In accordance with the invention, the arrangement shown in FIG. 4 may be used to implement the theoretical analysis set forth above. Light from a laser 31 is brought to focus in any suitable well known manner to form a beam 33. A sample such as a wafer or die 35 is placed in the path of beam 33 and a photodetector or photomultiplier 37 of any suitable well known construction. By moving the sample 35, it is possible to vary the spot diameter of the laser beam on the sample.

Two different detector and data acquisition schemes were used for determining the scattered power. To obtain the grating pitch, the photodetector or photomultiplier tube (PMT) 37 is mounted on a rotation stage 39 of any suitable well known design. The distance from the sample to detector 37 is kept constant for all measurements. Processing microelectronics 41 of any suitable well known design may be used to process the detector readouts. The processor 41 may include a current-to-voltage amplifier, a digital multimeter, and a microprocessor, all of any suitable well known design. FIG. 6 is a plot of the scattered power as a function of the scatter angle. The angular location of each diffracted order can thus be accurately determined from such a plot allowing the pitch of the diffraction grating to be calculated.

To make linewidth measurements, it is necessary to measure the total integrated power in the transmitted zero-order beam. An arrangement for this measurement is shown in FIG. 5. For this measurement, a photodiode 43 of any suitable design which has a large detector area is used. A measurement of the total power incident on the grating is also taken, via a beam splitter and a detector 45 for the incident beam 33 so that the fraction of total power diffracted into the transmitted zero-order beam can be accurately determined. The current produced in the photodiode 43 and detector 45 is passed to the processing electronics 41. Thus, through detector 45, a measurement of the total power incident on the grating of sample 35 is provided so that the fraction of total power diffracted into the transmitted zero-order reaching photodetector 43 can be accurately determined.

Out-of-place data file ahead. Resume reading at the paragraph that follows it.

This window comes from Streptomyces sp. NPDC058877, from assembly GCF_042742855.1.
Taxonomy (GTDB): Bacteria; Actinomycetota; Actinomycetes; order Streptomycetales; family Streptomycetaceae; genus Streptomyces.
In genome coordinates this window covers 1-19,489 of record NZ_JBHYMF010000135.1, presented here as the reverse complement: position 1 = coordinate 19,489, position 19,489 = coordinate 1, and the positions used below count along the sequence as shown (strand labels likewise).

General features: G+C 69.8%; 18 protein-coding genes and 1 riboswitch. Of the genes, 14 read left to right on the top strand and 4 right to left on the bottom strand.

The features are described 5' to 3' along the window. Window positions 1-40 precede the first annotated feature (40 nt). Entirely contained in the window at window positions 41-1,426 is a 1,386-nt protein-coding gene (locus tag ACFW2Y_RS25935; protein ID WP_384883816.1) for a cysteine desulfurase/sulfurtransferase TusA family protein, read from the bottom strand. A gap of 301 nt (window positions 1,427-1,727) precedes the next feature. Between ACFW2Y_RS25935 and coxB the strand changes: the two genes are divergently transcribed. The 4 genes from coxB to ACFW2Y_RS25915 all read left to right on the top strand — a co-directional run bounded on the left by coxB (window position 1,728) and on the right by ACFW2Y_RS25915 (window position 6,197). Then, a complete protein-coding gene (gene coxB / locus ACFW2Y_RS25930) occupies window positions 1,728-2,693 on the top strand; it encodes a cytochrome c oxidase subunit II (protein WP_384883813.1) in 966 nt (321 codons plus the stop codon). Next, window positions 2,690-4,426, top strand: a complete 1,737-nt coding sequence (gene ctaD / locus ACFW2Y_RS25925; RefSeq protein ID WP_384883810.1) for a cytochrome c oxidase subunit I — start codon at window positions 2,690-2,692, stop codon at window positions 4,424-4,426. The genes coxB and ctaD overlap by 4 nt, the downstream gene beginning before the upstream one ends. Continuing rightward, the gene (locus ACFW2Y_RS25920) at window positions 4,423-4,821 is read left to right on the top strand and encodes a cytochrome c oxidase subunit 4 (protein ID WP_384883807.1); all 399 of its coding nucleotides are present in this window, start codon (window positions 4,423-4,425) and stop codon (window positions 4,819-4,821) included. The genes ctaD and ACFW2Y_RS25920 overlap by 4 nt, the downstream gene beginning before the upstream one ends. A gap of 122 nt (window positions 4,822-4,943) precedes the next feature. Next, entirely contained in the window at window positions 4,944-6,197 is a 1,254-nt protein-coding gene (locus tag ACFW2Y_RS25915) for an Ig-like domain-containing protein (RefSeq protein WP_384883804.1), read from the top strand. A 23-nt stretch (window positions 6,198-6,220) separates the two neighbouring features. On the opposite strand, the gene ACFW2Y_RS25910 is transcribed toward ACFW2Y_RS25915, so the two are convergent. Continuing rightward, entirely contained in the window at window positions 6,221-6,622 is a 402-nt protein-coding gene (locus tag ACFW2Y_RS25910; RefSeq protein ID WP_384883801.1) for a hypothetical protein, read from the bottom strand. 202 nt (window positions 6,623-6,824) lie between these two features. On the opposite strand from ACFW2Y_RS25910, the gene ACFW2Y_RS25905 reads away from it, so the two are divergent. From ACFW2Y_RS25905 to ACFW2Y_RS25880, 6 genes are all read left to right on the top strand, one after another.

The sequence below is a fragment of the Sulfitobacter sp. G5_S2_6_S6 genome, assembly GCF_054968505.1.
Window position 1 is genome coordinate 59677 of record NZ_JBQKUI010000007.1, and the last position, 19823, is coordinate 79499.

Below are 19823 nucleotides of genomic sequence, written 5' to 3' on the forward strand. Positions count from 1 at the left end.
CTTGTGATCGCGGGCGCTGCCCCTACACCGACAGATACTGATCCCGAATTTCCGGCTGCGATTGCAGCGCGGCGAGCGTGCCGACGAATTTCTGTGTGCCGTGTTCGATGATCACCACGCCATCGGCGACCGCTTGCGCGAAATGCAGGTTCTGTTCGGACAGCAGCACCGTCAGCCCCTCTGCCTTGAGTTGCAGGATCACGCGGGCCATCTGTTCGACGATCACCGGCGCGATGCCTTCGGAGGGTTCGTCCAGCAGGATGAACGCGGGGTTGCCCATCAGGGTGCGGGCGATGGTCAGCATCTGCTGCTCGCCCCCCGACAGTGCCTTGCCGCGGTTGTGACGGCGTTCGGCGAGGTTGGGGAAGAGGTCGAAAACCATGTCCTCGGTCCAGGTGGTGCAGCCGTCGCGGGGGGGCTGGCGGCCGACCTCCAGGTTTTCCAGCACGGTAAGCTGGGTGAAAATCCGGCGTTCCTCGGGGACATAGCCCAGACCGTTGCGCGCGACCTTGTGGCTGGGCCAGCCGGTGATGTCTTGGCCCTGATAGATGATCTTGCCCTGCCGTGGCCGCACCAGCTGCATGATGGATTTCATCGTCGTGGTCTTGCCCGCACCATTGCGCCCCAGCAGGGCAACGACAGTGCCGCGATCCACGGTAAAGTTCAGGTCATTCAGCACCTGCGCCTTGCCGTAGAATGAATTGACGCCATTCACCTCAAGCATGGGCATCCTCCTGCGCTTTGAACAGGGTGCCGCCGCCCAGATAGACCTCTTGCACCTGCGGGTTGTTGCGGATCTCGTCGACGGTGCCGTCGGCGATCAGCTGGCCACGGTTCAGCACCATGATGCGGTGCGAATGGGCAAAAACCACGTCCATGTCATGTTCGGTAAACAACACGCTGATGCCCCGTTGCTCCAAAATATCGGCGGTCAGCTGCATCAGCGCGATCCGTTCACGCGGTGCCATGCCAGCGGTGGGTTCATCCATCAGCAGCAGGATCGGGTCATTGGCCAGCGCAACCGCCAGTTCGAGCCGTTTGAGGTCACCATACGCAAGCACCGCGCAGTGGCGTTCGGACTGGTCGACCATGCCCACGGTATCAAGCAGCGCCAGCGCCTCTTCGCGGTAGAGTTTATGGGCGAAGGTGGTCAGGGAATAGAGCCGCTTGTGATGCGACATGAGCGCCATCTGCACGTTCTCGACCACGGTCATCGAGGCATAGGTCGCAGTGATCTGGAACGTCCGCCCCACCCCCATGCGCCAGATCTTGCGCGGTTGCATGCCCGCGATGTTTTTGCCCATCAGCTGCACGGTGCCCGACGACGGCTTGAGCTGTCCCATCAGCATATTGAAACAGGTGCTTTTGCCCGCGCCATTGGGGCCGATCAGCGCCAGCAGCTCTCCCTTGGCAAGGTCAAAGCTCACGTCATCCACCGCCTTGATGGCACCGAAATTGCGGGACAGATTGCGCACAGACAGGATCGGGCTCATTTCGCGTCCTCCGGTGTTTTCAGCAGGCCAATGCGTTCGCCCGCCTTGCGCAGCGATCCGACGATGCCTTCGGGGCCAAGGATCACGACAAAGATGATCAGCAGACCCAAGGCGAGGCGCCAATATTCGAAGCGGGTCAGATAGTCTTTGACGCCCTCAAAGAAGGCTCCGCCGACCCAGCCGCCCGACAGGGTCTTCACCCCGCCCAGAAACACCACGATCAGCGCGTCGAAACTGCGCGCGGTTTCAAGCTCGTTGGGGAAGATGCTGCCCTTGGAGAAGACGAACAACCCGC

In accordance with the invention, because the predicted results of the present invention are based entirely on Maxwell's equations and the wavelength of light, they are absolute and not dependent on any kind of calibration. The fact that the results obtained in accordance with the teachings of the invention fall within the range of measurements obtained using other techniques, for the same gratings, further demonstrates the usefulness of the technique.

The linewidth measured by the scatterometer system represents an average of the linewidths of many lines illuminated by the laser. Measurements were performed using different illuminating spot sizes to determine the effect of this averaging. The spot sizes included 2 mm, 760 μm, 380 μm, and 150 μm. A smaller illuminating spot reduces the number of lines over which averaging occurs during the measurement. In principle, if the linewidth is constant over the area of the grating, the CD measurement should not change with spot size. We examined a different mask (SF010), which was composed of six gratings, each having a linewidth of approximately 1 micron. The measured CD for each of the six gratings is plotted as a function of spot size in FIG. 7.